Thursday, November 5, 2009

Ruined Ecosystem May Destroyed the Nazca

A mountainside drawing by the Nazca people on now-barren land.

Archaeologists are concluding that the Nazca ~ who once flourished in southern Peru, beginning around 200 BC ~ severely damaged their surrounding ecosystem and provoked the collapse of their own civilization around 500 AD.

Known today for creating vast patterns in the desert that can only be seen from the air, the Nazca civilization disappeared partly because it damaged the fragile ecosystem that held it in place, a study found. Author Oliver Whaley, of the Royal Botanic Gardens, Kew, said: ''The mistakes of prehistory offer us important lessons for our management of fragile, arid areas in the present.''

Recently published in the journal Latin American Antiquity, a new study found that the Nazca cleared forests to make way for their agriculture over the course of many generations.

According to the London Telegraph:

In doing so, the huarango tree, which once covered what is now a desert area, was gradually replaced by crops such as cotton and maize.

But the tree was crucial to the desert's fragile ecosystem as it enhanced soil fertility and moisture and helped to hold the Nasca's narrow, vulnerable irrigation channels in place, the researchers said.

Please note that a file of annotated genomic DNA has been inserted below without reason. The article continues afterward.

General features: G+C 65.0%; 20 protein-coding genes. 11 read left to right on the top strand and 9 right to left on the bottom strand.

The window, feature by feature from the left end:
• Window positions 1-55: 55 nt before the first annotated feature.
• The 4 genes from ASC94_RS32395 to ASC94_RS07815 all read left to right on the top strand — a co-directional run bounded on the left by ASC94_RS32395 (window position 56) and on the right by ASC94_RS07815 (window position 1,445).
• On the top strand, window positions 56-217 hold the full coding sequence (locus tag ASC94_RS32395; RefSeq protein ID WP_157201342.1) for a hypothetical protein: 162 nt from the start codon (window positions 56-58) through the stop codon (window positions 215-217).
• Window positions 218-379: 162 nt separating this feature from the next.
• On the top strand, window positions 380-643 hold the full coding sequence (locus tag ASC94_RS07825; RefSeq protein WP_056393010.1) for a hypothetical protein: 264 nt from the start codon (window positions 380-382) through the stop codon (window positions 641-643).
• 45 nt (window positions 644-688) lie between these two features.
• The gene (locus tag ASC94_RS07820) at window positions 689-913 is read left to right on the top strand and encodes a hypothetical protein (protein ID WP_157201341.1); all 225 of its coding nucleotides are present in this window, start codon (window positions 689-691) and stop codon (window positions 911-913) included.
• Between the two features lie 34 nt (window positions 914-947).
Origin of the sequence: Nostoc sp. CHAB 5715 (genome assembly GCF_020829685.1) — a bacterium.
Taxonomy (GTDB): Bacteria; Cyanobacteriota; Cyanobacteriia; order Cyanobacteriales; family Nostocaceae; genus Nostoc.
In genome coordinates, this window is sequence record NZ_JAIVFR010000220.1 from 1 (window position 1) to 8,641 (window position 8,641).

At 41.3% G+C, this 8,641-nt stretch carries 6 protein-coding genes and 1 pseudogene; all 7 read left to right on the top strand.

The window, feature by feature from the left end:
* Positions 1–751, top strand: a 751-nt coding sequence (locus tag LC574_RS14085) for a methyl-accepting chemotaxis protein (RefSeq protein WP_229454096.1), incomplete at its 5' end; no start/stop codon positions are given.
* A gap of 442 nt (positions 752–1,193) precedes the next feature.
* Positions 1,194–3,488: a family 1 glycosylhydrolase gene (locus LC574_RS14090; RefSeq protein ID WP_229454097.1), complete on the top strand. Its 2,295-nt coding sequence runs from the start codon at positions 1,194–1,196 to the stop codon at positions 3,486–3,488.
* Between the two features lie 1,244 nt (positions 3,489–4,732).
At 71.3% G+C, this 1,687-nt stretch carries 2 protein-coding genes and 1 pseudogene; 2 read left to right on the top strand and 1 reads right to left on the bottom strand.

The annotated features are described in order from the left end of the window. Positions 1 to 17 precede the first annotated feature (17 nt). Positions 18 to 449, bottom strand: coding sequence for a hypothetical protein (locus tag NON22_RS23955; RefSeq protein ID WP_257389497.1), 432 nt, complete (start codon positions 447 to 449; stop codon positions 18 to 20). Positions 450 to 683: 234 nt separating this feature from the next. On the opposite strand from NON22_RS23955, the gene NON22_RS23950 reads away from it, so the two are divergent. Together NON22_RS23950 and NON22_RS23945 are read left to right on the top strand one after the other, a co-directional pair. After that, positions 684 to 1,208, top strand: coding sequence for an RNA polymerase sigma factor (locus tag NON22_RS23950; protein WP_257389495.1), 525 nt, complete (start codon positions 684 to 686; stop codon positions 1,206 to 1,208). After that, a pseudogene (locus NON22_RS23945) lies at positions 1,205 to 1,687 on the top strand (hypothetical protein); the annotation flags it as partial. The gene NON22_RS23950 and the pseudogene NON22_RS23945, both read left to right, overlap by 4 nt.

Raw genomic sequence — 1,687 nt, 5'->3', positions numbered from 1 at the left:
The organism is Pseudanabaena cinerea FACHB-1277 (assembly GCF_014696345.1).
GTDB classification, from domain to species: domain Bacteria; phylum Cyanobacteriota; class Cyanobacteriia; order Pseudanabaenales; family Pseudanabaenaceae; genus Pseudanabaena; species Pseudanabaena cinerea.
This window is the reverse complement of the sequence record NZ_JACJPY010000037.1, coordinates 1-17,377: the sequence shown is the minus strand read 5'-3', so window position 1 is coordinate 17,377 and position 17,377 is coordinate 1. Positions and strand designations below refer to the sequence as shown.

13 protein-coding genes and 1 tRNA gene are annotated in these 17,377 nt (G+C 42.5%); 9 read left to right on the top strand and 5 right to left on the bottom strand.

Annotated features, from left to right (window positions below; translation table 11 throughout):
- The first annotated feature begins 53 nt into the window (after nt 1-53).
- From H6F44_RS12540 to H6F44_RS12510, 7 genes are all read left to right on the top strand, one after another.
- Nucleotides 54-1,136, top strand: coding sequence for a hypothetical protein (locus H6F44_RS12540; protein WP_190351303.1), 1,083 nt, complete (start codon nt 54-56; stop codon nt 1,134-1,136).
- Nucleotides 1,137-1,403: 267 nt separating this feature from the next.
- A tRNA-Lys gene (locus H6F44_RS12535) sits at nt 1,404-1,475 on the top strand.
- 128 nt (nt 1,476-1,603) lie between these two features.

The Nazca eventually cut down so many trees that they reached a tipping point at which the arid ecosystem was irreversibly damaged.

An El Nino-style flood then occurred, but its impact would have been far less devastating had the forests which protected the delicate desert ecology still been there, they said.

''In time, gradual woodland clearance crossed an ecological threshold - sharply defined in such desert environments - exposing the landscape to the region's extraordinary desert winds and the effects of El Nino floods,” according to Dr David Beresford-Jones of the McDonald Institute for Archaeological Research at Cambridge University

Click here for the Telegraph article.

1 comment:

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